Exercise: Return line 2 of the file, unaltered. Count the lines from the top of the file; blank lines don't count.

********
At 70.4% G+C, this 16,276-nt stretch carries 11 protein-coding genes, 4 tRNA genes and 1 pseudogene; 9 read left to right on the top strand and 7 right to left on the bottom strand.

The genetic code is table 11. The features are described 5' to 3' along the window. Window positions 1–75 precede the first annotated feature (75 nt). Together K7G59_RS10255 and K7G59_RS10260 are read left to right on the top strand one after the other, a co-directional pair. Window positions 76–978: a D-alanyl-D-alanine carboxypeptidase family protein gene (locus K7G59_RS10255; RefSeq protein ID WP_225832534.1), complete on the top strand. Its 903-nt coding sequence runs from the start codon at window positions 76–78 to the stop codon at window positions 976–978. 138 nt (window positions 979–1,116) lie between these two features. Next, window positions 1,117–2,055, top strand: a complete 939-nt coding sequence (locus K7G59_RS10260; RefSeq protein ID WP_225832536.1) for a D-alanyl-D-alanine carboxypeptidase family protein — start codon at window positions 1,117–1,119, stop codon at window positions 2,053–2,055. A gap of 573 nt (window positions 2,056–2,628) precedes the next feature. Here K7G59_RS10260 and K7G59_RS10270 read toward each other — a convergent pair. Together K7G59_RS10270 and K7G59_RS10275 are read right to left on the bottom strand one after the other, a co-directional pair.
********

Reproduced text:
The genetic code is table 11. The features are described 5' to 3' along the window. Window positions 1–75 precede the first annotated feature (75 nt). Together K7G59_RS10255 and K7G59_RS10260 are read left to right on the top strand one after the other, a co-directional pair. Window positions 76–978: a D-alanyl-D-alanine carboxypeptidase family protein gene (locus K7G59_RS10255; RefSeq protein ID WP_225832534.1), complete on the top strand. Its 903-nt coding sequence runs from the start codon at window positions 76–78 to the stop codon at window positions 976–978. 138 nt (window positions 979–1,116) lie between these two features. Next, window positions 1,117–2,055, top strand: a complete 939-nt coding sequence (locus K7G59_RS10260; RefSeq protein ID WP_225832536.1) for a D-alanyl-D-alanine carboxypeptidase family protein — start codon at window positions 1,117–1,119, stop codon at window positions 2,053–2,055. A gap of 573 nt (window positions 2,056–2,628) precedes the next feature. Here K7G59_RS10260 and K7G59_RS10270 read toward each other — a convergent pair. Together K7G59_RS10270 and K7G59_RS10275 are read right to left on the bottom strand one after the other, a co-directional pair.